# Friday, 29 December 2017

It's difficult enough for humans to recognize emotions in the faces of other humans. Can a computer accomplish this task? It can if we train it to and if we give it enough examples of different faces with different emotions.

When we supply data to a computer with the objective of training that computer to recognize patterns and predict new data, we call that Machine Learning. And Microsoft has done a lot of Machine Learning with a lot of faces and a lot of data and they are exposing the results for you to use.

As I discussed in a previous article, Microsoft Cognitive Services includes a set of APIs that allow your applications to take advantage of Machine Learning in order to analyze, image, sound, video, and language.

The Cognitive Services Emotions API looks at photographs of people and determines the emotion of each person in the photo. Supported emotions are anger, contempt, disgust, fear, happiness, neutral, sadness, and surprise. Each emotion is assigned a score between 0 and 1 - higher numbers indicate a high confidence that this is the emotion expressed in the face. If a picture contains multiple faces, the emotion of each face is returned.

To get started, you will need an Azure account and a Cognitive Services Vision API key.

If you don't have an Azure account, you can get a free one at https://azure.microsoft.com/free/.

Once you have an Azure Account,  follow the instructions in this article to generate a Cognitive Services Computer Vision key.

To use this API, you simply have to make a POST request to the following URL:
https://[location].api.cognitive.microsoft.com/vision/v1.0/recognize

where [location] is the Azure location where you created your API key (above).

The HTTP header of the request should include the following:

Ocp-Apim-Subscription-Key.
This is the Cognitive Services Computer Vision key you generated above.

Content-Type

This tells the service how you will send the image. The options are:

  • application/json
  • application/octet-stream

If the image is accessible via a public URL, set the Content-Type to application/json and send JSON in the body of the HTTP request in the following format

{"url":"imageurl"}
where imageurl is a public URL pointing to the image. For example, to generate a thumbnail of this picture of a happy face and a not happy face,

TwoEmotions

submit the following JSON:

{"url":"http://davidgiard.com/content/binary/Open-Live-Writer/Using-the-Cognitive-Services-Emotion-API_14A56/TwoEmotions_2.jpg"}

If you plan to send the image itself to the web service, set the content type to "application/octet-stream" and submit the binary image in the body of the HTTP request.

A full request looks something like this:

The full request looks something like:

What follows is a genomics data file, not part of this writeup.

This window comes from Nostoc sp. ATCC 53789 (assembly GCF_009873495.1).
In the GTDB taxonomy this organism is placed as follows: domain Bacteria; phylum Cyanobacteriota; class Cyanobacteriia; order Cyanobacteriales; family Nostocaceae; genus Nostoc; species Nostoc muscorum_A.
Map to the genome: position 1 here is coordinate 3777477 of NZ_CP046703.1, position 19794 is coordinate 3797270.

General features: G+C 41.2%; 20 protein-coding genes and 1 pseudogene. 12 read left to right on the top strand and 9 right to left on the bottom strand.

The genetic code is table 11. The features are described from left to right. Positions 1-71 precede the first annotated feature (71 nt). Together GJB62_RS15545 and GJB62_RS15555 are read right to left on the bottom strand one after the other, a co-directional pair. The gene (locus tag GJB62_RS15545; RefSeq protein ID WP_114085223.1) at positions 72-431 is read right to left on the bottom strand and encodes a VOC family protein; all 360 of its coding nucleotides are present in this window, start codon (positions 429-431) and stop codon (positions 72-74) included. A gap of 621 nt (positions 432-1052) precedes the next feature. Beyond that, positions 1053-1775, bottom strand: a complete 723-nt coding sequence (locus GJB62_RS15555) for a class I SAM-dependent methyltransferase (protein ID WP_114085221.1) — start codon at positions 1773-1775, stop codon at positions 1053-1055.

POST https://westus.api.cognitive.microsoft.com/emotion/v1.0/recognize HTTP/1.1
Content-Type: application/json
Host: westus.api.cognitive.microsoft.com
Content-Length: 62
Ocp-Apim-Subscription-Key: xxxxxxxxxxxxxxxxxxxxxxxxxxxxxxxxx
{ "url": "http://xxxx.com/xxxx.jpg" }

For example, passing a URL with a picture below of 3 attractive, smiling people

BrianAnnaDavid   

(found online at https://giard.smugmug.com/Tech-Community/SpartaHack-2016/i-4FPV9bf/0/X2/SpartaHack-068-X2.jpg)

returned the following data: 

[
  {
    "faceRectangle": {
      "height": 113,
       "left": 285,
      "top": 156,
      "width": 113
    },
    "scores": {
      "anger": 1.97831262E-09,
      "contempt": 9.096525E-05,
      "disgust": 3.86221245E-07,
      "fear": 4.26409547E-10,
      "happiness": 0.998336,
      "neutral": 0.00156954059,
      "sadness": 8.370223E-09,
      "surprise": 3.06117772E-06
    }
  },
  {
    "faceRectangle": {
       "height": 108,
      "left": 831,
      "top": 169,
      "width": 108
    },
    "scores": {
      "anger": 2.63808062E-07,
      "contempt": 5.387114E-08,
      "disgust": 1.3360991E-06,
      "fear": 1.407629E-10,
      "happiness": 0.9999967,
      "neutral": 1.63170478E-06,
      "sadness": 2.52861843E-09,
      "surprise": 1.91028926E-09
    }
  },
  {
     "faceRectangle": {
      "height": 100,
      "left": 591,
      "top": 168,
      "width": 100
    },
    "scores": {
      "anger": 3.24157673E-10,
      "contempt": 4.90155344E-06,
      "disgust": 6.54665473E-06,
      "fear": 1.73284559E-06,
      "happiness": 0.9999156,
      "neutral": 6.42121E-05,
      "sadness": 7.02297257E-06,
      "surprise": 5.53670576E-09
    }
  }
]   

A high value for the 3 happiness scores and the very low values for all the other scores suggest a very high degree of confidence that each person in this photo  happy. is

Here is the request in the popular HTTP analysis tool Fiddler [http://www.telerik.com/fiddler]:
Request

Em01-Fiddler-Request

Response:
Em02-Fiddler-Response 

Below is a C# code snippet making a request to this service to analyze the emotions of the people in an online photograph. You can download the full application at https://github.com/DavidGiard/CognitiveSvcsDemos.

string emotionApiKey = "XXXXXXXXXXXXXXXXXXXXXXX";
var client = new HttpClient();
client.DefaultRequestHeaders.Add("Ocp-Apim-Subscription-Key", emotionApiKey);
    string uri = "https://westus.api.cognitive.microsoft.com/emotion/v1.0/recognize";
HttpResponseMessage response;
var json = "{'url': '" + imageUrl + "'}";
byte[] byteData = Encoding.UTF8.GetBytes(json);
using (var content = new ByteArrayContent(byteData))
{
    content.Headers.ContentType = new MediaTypeHeaderValue("application/json");
    response = await client.PostAsync(uri, content);
}

if (response.IsSuccessStatusCode)
{
    var data = await response.Content.ReadAsStringAsync();
}

You can find the full documentation – including an in-browser testing tool - for this API here.

Sending requests to the Cognitive Services Emotion API makes it simple to analyze the emotions of people in a photograph.